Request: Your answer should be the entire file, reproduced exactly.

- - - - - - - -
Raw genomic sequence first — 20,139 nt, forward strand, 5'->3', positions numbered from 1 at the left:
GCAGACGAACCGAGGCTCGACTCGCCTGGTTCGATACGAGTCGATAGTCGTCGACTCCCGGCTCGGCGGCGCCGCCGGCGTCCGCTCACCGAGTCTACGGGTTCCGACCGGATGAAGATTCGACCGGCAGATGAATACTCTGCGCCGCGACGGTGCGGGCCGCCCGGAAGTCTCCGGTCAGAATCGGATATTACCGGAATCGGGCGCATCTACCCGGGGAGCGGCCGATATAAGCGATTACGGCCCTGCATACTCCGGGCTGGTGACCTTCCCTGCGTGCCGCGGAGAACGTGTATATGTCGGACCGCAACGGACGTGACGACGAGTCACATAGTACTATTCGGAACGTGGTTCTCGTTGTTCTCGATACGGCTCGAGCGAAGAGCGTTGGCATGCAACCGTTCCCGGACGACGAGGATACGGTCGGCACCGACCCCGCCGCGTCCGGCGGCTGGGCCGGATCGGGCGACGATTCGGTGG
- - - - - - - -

Raw genomic sequence first — 20,139 nt, forward strand, 5'->3', positions numbered from 1 at the left:
GCAGACGAACCGAGGCTCGACTCGCCTGGTTCGATACGAGTCGATAGTCGTCGACTCCCGGCTCGGCGGCGCCGCCGGCGTCCGCTCACCGAGTCTACGGGTTCCGACCGGATGAAGATTCGACCGGCAGATGAATACTCTGCGCCGCGACGGTGCGGGCCGCCCGGAAGTCTCCGGTCAGAATCGGATATTACCGGAATCGGGCGCATCTACCCGGGGAGCGGCCGATATAAGCGATTACGGCCCTGCATACTCCGGGCTGGTGACCTTCCCTGCGTGCCGCGGAGAACGTGTATATGTCGGACCGCAACGGACGTGACGACGAGTCACATAGTACTATTCGGAACGTGGTTCTCGTTGTTCTCGATACGGCTCGAGCGAAGAGCGTTGGCATGCAACCGTTCCCGGACGACGAGGATACGGTCGGCACCGACCCCGCCGCGTCCGGCGGCTGGGCCGGATCGGGCGACGATTCGGTGG